"Because they want to win."
What: Jeffrey Toobin, CNN's chief legal analyst
and a writer for The New Yorker, said Thursday that part of the reason that Senate Republicans are so eager to confirm Supreme Court nominee Brett Kavanaugh is that they are eager to have a court that would "overturn Roe v. Wade" and make "gay people not allowed to shop everywhere they want to shop."
Toobin said this during a panel responding in real-time to the Senate hearing of Christine Blasey Ford, the first of three women to accuse Kavanaugh of sexual misconduct.
John King, who was guiding the panel, wondered out loud: "If you take Professor Ford as credible -- How can you move forward and confirm somebody to the swing seat of the Supreme Court without getting a potential eye-witness under oath. I do not know how they can answer this question."
Toobin responded with derision. "Because they want to win," he said. "Because they want to overturn Roe v. Wade. Because they want Citizens United expanded. Because they want gay people not allowed to shop everywhere they want to shop. That's why they're doing this."
Why: Ford told the Senate Judiciary committee on Thursday that she is "100 percent" certain that it was Kavanaugh who tried to force himself on her when they were both in high school.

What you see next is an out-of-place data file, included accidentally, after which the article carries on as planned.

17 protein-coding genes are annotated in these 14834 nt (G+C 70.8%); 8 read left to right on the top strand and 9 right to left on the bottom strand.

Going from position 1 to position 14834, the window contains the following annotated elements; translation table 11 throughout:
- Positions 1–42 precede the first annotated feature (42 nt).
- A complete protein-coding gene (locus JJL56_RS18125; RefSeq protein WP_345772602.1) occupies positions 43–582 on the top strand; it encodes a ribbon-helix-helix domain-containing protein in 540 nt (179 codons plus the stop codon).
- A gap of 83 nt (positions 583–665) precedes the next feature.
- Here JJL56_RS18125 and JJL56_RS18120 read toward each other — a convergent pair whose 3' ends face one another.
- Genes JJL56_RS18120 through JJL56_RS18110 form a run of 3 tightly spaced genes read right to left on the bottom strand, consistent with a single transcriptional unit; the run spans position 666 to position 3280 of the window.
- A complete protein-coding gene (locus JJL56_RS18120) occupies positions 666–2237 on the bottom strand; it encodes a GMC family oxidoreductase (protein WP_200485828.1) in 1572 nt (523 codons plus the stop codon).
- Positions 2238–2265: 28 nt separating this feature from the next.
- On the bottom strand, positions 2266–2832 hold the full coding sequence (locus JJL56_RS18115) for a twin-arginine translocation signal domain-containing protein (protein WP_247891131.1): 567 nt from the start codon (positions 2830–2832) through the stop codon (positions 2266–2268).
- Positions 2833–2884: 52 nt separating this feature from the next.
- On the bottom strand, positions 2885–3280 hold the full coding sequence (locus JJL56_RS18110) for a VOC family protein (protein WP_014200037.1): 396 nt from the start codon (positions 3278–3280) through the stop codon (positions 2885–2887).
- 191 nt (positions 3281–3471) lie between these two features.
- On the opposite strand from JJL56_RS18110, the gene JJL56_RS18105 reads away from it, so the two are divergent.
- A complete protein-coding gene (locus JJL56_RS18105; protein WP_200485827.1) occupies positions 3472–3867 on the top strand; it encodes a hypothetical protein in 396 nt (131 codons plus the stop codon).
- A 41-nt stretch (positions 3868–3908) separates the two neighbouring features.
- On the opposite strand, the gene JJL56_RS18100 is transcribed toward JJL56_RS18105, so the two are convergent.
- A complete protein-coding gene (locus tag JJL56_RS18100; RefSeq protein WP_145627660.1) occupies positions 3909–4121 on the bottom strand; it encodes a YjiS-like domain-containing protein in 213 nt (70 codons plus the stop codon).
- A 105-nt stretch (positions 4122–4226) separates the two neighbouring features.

Ford delivered an emotional testimony, holding back tears at times. Even commentators on Fox News -- a network that has generally staked strong support for President Donald Trump's nominee -- admitted that she came across as credible.
"I think Dr. Ford is exceptionally credible," said Judge Andrew Napolitano, Toobin's Fox News counterpart.
But as Kavanaugh's supporters reel from what Fox News' Chris Wallace called a "disaster for the Republicans," liberals are dealing with growing frustration with what some see as Kavanaugh's inevitable confirmation.
Toobin's cynical retort captures how distrustful liberals are at the moment of Republicans actually taking Ford's testimony -- no matter how credible-sounding -- into account.
But many Republicans decidedly approach Ford's interrogation as a trial, wherein presumption of innocence is granted to the accused. Viewed this way, Ford's testimony runs directly against Kavanaugh's denials, and, in lieu of additional supporting evidence, will ultimately be ignored.